eloquent preacher, with fair and seductive prospects before him in his
own beautiful Catholic land. He was well fitted to adorn those positions
in the church which are surrounded with the most outward _éclat_, and
give the opportunity of enjoying all the ease, comfort, and pleasure in
literary pursuits and quiet seclusion which are lawful and honorable in
the priesthood. Nevertheless, he chose the life of a Western missionary,
and devoted the greater part of his time and energies, not to the
intellectual and attractive employments of preaching and instruction in
the sciences, but to that most repugnant and arduous work of collecting
money and looking after the drudgery of building, providing, caring for
the material wants of new, poor, struggling institutions. It is not
possible for any who have not been brought up in some one of the old
Catholic countries of Europe to estimate the sacrifice made by young men
of refined character and education, and strong love of home and country,
when they devote themselves to missionary labor in a new country, and to
its hardest, most repulsive departments. There are special difficulties
and hardships to be encountered by those who work among our German
population. When they are bad or indifferent Catholics, they are the
most obstinate and unmanageable people with whom a priest can have to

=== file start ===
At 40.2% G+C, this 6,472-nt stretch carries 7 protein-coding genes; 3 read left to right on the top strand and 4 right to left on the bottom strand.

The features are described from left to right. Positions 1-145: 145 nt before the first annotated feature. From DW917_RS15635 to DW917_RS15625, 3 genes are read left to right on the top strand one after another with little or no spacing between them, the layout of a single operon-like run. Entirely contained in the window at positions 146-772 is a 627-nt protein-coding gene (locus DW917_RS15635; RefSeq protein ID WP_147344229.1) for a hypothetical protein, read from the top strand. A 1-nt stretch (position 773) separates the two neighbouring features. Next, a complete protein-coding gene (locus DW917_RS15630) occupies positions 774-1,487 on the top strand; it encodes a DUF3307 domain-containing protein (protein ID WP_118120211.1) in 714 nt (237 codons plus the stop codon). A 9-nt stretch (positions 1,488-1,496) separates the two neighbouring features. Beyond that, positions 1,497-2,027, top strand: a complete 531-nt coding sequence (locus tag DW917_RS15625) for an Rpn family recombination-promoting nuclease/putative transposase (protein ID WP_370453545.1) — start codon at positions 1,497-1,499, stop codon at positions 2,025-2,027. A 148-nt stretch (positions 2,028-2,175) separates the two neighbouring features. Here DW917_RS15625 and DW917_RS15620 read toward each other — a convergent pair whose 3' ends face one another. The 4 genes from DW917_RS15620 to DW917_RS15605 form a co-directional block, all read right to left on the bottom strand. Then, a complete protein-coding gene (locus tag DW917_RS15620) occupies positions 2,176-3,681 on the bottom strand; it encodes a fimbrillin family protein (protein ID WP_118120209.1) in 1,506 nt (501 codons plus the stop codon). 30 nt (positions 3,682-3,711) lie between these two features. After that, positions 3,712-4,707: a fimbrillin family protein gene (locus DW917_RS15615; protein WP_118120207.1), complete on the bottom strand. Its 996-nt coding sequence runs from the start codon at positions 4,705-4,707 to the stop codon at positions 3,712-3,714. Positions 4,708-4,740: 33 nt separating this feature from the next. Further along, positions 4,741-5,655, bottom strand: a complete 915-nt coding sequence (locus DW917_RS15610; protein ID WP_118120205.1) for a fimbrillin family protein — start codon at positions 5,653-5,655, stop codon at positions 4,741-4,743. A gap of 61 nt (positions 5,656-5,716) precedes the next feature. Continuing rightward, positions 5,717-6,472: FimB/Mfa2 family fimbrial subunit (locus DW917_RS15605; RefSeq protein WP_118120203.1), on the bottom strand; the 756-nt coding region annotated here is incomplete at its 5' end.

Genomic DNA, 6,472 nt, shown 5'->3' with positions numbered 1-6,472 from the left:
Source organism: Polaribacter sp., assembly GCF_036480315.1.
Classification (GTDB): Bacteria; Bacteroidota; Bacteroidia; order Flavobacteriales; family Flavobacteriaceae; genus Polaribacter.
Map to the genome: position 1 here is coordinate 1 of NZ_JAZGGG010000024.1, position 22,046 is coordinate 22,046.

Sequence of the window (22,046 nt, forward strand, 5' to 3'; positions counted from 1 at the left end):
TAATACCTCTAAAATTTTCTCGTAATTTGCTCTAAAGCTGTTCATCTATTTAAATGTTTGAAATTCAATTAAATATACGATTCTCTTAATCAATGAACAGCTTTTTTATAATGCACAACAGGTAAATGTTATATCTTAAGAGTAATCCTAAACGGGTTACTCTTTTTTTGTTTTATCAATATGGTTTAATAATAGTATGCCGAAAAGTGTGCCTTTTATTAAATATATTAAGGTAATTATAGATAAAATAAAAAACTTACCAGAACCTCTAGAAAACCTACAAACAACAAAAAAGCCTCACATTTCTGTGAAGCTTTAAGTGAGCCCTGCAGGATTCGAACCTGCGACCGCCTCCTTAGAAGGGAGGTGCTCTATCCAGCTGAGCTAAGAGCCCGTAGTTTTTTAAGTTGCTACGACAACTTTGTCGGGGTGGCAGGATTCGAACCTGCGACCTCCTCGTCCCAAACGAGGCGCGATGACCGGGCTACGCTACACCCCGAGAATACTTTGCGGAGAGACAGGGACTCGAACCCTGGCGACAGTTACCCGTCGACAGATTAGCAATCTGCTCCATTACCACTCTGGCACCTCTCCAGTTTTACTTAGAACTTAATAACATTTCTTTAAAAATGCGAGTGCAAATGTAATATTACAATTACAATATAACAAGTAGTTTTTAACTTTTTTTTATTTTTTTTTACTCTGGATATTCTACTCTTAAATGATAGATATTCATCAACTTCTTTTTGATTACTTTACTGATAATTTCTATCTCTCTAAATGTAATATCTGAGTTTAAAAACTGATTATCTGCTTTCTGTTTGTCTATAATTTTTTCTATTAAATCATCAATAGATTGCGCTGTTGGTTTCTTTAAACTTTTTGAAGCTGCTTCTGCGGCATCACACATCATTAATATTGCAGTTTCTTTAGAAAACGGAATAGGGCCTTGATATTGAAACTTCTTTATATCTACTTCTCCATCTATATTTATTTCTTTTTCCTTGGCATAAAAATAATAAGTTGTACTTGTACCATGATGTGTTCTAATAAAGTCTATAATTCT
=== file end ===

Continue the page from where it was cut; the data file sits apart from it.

deal, and very difficult to reclaim. Apostate and infidel Germans have a
brutality in their hatred to the Catholic Church and all religion which
is extremely odious and cannot be fully appreciated by one who has not
come into personal contact with that class, whose only god is beer and
whose church is the lager-beer saloon. _Zur Hölle_ is the appropriate
motto we have seen over one of these dens in New York. When thoroughly
imbued with the Catholic spirit, the German people are admirable. The
wonderful work of Christian civilization wrought out among them in past
ages is known to all readers of true history. Dr. Salzmann, and others
like him, are worthy successors of the apostolic men whose names are
recorded in the history of the church. They are the men who carry on the
true Cultur-Kampf in the vast realms of our Western territory. Their
acts are worthy to be classed with those so charmingly related in _The
Monks of the West_ and _Christian Schools and Scholars_. A keen Western
speculator said that “a bishop was worth as much as a railroad to a
Western town.” All that is wanted to repeat in the immense regions of
our new States and Territories the creation and development of great
civilized and Christian communities is the virile force, the manhood, of
those early times. Land and material resources exist in prodigal
abundance. It is men that are wanted—masses of people with strength and
spirit to abandon our crowded cities and old States and colonize new
domains, and men with the ability and virtue of leaders, guides,
founders, instructors, legislators, rulers, and benefactors. We trust
that the modest recital of the life of one generous young priest who